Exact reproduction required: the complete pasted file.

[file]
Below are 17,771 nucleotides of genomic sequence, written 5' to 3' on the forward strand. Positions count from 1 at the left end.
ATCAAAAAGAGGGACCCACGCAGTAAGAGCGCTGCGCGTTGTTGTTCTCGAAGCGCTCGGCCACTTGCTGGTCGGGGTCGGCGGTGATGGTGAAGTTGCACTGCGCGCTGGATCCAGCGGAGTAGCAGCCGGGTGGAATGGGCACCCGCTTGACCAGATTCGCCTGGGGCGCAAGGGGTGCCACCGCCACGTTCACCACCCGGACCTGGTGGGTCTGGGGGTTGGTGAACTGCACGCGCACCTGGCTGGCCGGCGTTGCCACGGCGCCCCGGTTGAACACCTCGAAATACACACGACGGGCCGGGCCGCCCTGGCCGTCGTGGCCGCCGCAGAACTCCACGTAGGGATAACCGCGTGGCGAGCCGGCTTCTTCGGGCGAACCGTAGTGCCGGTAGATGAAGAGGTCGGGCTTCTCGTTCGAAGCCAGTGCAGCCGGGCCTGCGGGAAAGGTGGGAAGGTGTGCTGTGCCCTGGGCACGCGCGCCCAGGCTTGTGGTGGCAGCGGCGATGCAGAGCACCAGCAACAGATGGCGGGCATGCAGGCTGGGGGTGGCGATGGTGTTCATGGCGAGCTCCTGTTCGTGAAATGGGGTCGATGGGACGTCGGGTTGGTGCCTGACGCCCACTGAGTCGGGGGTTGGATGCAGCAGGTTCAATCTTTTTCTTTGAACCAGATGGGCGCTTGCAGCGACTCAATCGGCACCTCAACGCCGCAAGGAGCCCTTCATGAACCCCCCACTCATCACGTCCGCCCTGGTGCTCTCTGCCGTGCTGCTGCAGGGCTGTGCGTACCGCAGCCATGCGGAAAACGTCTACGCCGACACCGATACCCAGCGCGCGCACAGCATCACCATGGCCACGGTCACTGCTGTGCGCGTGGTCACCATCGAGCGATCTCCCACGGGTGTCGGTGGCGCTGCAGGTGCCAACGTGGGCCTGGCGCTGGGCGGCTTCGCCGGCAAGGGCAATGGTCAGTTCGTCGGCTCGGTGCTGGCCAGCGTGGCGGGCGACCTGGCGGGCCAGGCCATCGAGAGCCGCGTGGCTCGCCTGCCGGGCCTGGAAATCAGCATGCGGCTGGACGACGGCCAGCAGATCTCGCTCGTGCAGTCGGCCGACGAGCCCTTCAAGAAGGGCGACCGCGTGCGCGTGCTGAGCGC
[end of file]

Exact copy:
Below are 17,771 nucleotides of genomic sequence, written 5' to 3' on the forward strand. Positions count from 1 at the left end.
ATCAAAAAGAGGGACCCACGCAGTAAGAGCGCTGCGCGTTGTTGTTCTCGAAGCGCTCGGCCACTTGCTGGTCGGGGTCGGCGGTGATGGTGAAGTTGCACTGCGCGCTGGATCCAGCGGAGTAGCAGCCGGGTGGAATGGGCACCCGCTTGACCAGATTCGCCTGGGGCGCAAGGGGTGCCACCGCCACGTTCACCACCCGGACCTGGTGGGTCTGGGGGTTGGTGAACTGCACGCGCACCTGGCTGGCCGGCGTTGCCACGGCGCCCCGGTTGAACACCTCGAAATACACACGACGGGCCGGGCCGCCCTGGCCGTCGTGGCCGCCGCAGAACTCCACGTAGGGATAACCGCGTGGCGAGCCGGCTTCTTCGGGCGAACCGTAGTGCCGGTAGATGAAGAGGTCGGGCTTCTCGTTCGAAGCCAGTGCAGCCGGGCCTGCGGGAAAGGTGGGAAGGTGTGCTGTGCCCTGGGCACGCGCGCCCAGGCTTGTGGTGGCAGCGGCGATGCAGAGCACCAGCAACAGATGGCGGGCATGCAGGCTGGGGGTGGCGATGGTGTTCATGGCGAGCTCCTGTTCGTGAAATGGGGTCGATGGGACGTCGGGTTGGTGCCTGACGCCCACTGAGTCGGGGGTTGGATGCAGCAGGTTCAATCTTTTTCTTTGAACCAGATGGGCGCTTGCAGCGACTCAATCGGCACCTCAACGCCGCAAGGAGCCCTTCATGAACCCCCCACTCATCACGTCCGCCCTGGTGCTCTCTGCCGTGCTGCTGCAGGGCTGTGCGTACCGCAGCCATGCGGAAAACGTCTACGCCGACACCGATACCCAGCGCGCGCACAGCATCACCATGGCCACGGTCACTGCTGTGCGCGTGGTCACCATCGAGCGATCTCCCACGGGTGTCGGTGGCGCTGCAGGTGCCAACGTGGGCCTGGCGCTGGGCGGCTTCGCCGGCAAGGGCAATGGTCAGTTCGTCGGCTCGGTGCTGGCCAGCGTGGCGGGCGACCTGGCGGGCCAGGCCATCGAGAGCCGCGTGGCTCGCCTGCCGGGCCTGGAAATCAGCATGCGGCTGGACGACGGCCAGCAGATCTCGCTCGTGCAGTCGGCCGACGAGCCCTTCAAGAAGGGCGACCGCGTGCGCGTGCTGAGCGC